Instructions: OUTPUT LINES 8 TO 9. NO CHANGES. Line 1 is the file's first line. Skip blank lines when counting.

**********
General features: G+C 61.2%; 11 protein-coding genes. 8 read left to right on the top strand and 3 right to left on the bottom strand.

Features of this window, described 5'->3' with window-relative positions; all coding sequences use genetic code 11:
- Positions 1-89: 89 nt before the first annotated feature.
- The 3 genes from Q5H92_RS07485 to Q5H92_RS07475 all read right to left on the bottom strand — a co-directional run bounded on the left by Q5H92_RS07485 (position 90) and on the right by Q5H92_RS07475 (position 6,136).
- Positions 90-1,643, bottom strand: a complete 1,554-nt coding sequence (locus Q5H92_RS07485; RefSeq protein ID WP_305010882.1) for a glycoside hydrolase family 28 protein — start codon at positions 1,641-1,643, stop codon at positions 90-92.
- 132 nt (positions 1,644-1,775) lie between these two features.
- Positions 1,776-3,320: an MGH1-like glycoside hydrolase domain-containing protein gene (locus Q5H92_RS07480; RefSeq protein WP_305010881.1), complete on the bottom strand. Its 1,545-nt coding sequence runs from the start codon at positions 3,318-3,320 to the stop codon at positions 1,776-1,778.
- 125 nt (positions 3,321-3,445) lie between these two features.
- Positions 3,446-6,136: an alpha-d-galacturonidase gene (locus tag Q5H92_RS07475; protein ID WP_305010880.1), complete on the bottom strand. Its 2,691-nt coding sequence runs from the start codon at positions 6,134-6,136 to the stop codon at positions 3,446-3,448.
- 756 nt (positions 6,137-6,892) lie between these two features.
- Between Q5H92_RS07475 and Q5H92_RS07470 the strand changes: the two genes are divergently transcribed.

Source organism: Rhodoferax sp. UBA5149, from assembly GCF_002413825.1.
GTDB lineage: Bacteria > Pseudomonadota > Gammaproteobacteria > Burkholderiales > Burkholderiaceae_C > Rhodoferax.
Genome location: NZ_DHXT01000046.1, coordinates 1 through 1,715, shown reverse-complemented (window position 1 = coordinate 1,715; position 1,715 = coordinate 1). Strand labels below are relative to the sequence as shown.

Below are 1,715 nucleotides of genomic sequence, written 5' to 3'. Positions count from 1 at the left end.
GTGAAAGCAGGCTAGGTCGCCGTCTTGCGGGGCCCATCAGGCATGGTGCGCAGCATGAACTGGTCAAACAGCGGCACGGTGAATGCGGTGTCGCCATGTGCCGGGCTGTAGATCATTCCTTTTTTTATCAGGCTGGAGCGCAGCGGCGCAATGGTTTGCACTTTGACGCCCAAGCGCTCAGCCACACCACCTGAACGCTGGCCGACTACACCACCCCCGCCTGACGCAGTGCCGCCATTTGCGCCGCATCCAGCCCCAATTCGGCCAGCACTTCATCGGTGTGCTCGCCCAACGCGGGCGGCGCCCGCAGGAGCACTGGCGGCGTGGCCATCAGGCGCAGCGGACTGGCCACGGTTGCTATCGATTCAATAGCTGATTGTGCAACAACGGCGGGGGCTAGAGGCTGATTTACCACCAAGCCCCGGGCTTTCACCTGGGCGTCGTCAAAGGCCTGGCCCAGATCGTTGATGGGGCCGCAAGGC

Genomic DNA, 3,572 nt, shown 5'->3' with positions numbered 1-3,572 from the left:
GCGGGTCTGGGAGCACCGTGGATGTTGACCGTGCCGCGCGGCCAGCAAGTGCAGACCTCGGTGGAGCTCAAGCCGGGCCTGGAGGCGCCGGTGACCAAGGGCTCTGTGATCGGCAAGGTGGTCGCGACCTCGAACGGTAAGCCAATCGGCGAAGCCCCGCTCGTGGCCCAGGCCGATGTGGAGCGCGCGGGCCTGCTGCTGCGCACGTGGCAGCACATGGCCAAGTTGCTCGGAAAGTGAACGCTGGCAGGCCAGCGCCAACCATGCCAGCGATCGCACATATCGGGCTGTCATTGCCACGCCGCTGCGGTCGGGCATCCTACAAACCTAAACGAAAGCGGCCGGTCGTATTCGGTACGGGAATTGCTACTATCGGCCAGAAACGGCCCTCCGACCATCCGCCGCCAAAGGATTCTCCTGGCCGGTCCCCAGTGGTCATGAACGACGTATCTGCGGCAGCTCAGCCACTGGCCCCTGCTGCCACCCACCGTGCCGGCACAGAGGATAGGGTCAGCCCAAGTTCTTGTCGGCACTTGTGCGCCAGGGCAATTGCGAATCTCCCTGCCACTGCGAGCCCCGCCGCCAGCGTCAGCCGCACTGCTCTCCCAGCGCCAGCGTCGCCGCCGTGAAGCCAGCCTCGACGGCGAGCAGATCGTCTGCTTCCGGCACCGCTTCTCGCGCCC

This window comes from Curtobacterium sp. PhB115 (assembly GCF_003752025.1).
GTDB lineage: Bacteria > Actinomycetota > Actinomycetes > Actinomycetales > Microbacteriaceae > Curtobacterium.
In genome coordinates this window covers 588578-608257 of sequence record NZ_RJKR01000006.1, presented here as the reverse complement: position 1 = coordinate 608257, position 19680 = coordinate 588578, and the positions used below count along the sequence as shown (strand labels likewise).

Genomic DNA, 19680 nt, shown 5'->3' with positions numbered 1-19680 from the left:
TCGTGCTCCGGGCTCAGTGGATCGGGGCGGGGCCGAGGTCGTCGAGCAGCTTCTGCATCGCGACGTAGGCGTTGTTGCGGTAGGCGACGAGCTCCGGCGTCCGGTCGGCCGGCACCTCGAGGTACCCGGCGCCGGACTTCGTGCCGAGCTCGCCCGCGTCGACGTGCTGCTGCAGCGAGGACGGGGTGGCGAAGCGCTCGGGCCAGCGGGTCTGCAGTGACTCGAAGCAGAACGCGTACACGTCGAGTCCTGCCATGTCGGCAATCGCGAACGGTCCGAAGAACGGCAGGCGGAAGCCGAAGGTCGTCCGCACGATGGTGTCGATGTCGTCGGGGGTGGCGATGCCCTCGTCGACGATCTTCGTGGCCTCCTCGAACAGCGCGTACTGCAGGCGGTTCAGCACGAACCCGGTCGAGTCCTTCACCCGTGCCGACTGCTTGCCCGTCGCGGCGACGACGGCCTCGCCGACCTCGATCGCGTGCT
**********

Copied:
- 125 nt (positions 3,321-3,445) lie between these two features.
- Positions 3,446-6,136: an alpha-d-galacturonidase gene (locus tag Q5H92_RS07475; protein ID WP_305010880.1), complete on the bottom strand. Its 2,691-nt coding sequence runs from the start codon at positions 6,134-6,136 to the stop codon at positions 3,446-3,448.